Very naturally the men who had been in charge of the pigs went to the town and to the farms with news of this astounding happening. When the curious people arrived on the spot they found the man who had once been so mad sitting fully clothed and in full possession of his faculties. The wild and naked madman had become a sane and sensible citizen. And then comes the surprise, the paradox, the thing that no one would really expect. One would have thought that they would have regarded the whole matter with joy; but they regarded it with terror. And one would have thought that they would have urged Jesus to stay with them and exercise still further his amazing power; but they urged him to get out of their district as quickly as possible. Why? A man had been healed but their pigs had been destroyed, and therefore they wanted no more of this. The routine of life had been unsettled, and they wanted the disturbing element removed as quickly as possible.

A frequent battle-cry of the human mind is, "Please don't disturb me." On the whole, the one thing people want is to be let alone.

(i) Instinctively people say, "Don't disturb my comfort." If someone came to us and said, "I can give you a world that will be better for the mass of people in general, but it will mean that your comfort will, at least for a time, be disturbed and upset, and you will have to do with less for the sake of others," most of us would say, "I would much rather that you would leave things as they are." In point of fact that is almost precisely the situation through which we are living in the present social revolution. We are living through a time of redistribution, not only in this country but in the developing nations as well. We are living through a time when life is a great deal better than ever it was for a great many. But it has meant that life is not so comfortable as it was for quite a number of people; and for that very reason there is resentment because some of the comforts of life have gone.

There is a great deal of talk about what life owes us. Life owes us precisely nothing; the debt is all the other way round. It is we who owe life all that we have to give. We are followers of one who gave up the glory of heaven for the narrowness of earth, who gave up the joy of God for the pain of the Cross. It is human not to want to have our comfort disturbed; it is divine to be willing to be disturbed that others may have more.

(ii) Instinctively people say, "Don't disturb my possessions." Here is another aspect of the same thing. No man really willingly gives up anything he may possess. The older we get the more we want to clutch it to us. Borrow, who knew the gypsies, tells us that it is the fortune-telling gypsy's policy to promise to the young various pleasures, and to foretell to the old riches and only riches "for they have sufficient knowledge of the human heart to be aware that avarice is the last passion that becomes extinct within." We can soon see whether a man really accepts his faith and whether he really believes in his principles, by seeing if he is willing to become poorer for them.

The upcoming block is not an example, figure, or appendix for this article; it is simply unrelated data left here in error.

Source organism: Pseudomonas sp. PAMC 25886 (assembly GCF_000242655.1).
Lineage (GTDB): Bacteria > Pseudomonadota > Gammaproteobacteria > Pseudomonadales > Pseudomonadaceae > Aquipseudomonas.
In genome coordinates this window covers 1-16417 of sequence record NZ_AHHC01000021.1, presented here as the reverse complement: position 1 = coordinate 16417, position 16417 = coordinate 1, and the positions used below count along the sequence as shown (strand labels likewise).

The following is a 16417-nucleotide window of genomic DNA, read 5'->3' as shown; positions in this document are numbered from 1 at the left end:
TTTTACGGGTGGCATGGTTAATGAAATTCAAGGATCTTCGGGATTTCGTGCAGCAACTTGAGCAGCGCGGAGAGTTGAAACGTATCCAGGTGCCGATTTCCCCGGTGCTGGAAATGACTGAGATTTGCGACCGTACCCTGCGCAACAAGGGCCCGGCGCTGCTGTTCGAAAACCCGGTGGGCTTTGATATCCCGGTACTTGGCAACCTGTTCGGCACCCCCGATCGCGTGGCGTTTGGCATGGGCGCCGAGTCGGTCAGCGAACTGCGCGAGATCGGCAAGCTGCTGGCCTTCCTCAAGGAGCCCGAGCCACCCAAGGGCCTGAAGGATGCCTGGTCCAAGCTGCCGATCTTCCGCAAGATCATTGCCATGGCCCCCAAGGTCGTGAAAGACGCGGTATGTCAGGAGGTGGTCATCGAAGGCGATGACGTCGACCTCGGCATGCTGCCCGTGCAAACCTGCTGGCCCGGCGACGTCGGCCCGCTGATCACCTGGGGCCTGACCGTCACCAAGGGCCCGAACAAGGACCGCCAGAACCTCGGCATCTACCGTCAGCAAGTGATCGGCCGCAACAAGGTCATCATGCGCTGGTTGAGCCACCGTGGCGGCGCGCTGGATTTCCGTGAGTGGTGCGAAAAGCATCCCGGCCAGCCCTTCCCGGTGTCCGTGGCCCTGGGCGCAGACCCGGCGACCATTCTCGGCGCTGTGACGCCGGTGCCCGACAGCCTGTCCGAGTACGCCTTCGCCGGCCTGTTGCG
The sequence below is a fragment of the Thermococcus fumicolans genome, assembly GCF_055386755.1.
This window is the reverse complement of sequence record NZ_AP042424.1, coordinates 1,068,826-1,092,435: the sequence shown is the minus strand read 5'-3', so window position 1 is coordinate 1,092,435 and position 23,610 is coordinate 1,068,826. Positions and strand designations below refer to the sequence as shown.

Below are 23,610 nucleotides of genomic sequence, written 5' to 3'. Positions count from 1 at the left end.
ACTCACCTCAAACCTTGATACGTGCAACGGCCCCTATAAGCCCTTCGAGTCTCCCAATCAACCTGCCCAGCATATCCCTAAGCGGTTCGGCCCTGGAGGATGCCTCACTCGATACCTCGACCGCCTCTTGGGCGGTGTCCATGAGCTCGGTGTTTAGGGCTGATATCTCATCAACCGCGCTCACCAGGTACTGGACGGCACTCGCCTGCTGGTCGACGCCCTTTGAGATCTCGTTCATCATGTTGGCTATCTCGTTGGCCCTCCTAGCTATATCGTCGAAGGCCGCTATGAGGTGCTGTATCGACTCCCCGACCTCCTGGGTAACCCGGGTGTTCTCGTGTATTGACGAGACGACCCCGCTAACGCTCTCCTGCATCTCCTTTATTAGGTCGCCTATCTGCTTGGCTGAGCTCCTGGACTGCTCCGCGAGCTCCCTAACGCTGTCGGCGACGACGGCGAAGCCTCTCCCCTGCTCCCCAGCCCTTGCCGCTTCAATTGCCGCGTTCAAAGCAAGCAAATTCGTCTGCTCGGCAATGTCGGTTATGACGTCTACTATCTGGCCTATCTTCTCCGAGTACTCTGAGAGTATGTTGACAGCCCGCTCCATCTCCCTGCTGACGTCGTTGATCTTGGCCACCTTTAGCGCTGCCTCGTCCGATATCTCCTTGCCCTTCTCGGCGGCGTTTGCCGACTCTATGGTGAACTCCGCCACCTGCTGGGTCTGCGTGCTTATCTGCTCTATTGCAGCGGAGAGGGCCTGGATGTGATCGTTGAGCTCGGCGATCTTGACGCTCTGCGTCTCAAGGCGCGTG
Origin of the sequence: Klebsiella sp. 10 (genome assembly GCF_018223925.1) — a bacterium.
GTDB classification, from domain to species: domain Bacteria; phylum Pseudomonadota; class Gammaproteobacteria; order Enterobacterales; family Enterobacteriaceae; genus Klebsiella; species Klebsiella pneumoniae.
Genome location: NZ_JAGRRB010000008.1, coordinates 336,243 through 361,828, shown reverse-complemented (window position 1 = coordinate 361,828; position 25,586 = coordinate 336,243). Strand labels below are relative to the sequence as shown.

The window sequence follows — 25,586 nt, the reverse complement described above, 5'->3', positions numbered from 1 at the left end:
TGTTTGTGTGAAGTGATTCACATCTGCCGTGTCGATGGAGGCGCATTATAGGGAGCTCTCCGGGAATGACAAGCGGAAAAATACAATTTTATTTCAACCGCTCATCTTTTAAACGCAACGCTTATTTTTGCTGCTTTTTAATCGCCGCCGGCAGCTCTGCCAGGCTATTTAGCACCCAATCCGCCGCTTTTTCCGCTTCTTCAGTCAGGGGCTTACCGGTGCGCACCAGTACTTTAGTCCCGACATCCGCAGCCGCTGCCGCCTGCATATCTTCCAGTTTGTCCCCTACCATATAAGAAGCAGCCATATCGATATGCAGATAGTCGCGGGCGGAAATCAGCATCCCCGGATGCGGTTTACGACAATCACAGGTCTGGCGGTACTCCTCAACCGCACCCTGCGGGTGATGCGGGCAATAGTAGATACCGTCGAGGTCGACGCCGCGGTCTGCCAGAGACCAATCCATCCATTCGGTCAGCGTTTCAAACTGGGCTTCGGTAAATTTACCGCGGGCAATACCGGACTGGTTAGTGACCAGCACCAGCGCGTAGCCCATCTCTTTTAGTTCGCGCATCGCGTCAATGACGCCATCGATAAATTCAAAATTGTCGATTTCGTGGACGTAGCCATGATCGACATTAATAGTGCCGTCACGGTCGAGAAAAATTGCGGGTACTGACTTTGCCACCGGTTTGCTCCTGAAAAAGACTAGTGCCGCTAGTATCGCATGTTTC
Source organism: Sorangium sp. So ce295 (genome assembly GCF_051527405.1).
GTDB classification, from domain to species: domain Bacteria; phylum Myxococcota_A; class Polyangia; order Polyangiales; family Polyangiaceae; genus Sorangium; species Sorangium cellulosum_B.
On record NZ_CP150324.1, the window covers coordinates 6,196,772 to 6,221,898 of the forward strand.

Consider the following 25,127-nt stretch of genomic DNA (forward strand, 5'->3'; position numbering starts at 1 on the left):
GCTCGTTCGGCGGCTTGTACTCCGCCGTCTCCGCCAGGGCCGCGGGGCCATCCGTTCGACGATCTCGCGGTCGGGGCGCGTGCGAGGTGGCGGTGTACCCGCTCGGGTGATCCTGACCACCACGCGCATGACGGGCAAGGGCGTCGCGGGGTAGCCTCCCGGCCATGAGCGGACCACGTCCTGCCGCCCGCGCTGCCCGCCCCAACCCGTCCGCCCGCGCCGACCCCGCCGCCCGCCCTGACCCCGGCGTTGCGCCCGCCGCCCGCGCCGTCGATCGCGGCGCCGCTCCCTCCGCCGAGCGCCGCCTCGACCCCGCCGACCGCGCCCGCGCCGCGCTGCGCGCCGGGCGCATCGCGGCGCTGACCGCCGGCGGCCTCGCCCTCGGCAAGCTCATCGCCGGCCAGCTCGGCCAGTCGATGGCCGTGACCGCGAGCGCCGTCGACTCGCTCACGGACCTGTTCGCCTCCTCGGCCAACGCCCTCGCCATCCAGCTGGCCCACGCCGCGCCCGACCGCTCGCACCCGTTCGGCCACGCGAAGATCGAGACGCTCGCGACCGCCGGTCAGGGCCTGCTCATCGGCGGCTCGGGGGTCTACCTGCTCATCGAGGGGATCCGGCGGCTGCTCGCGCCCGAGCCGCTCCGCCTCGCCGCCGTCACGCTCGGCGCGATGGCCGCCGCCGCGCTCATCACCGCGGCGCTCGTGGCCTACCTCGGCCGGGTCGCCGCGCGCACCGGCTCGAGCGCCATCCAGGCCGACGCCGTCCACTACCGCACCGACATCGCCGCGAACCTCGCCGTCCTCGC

(iii) Instinctively people say, "Don't disturb my religion."

(a) People say, "Don't let unpleasant subjects disturb the pleasant decorum of my religion." Edmund Gosse points out a curious omission in the sermons of the famous divine, Jeremy Taylor. "These sermons are amongst the most able and profound in the English language, but they hardly ever mention the poor, hardly ever refer to their sorrows, and show practically no interest in their state. The sermons were preached in South Wales where poverty abounded. The cry of the poor and the hungry, the ill-clothed and the needy ceaselessly ascended up to heaven, and called out for pity and redress, but this eloquent divine never seemed to hear it, he lived and wrote and preached surrounded by the suffering and the needy, and yet remained scarcely conscious of their existence."

It is much less disturbing to preach about the niceties of theological beliefs and doctrines than it is to preach about the needs of men and the abuses of life. We have actually known of congregations who informed ministers that it was a condition of their call that they would not preach on certain subjects. It was a notable thing that it was not what Jesus said about God that got him into trouble; it was what he said about man and about the needs of man that disturbed the orthodox of his day.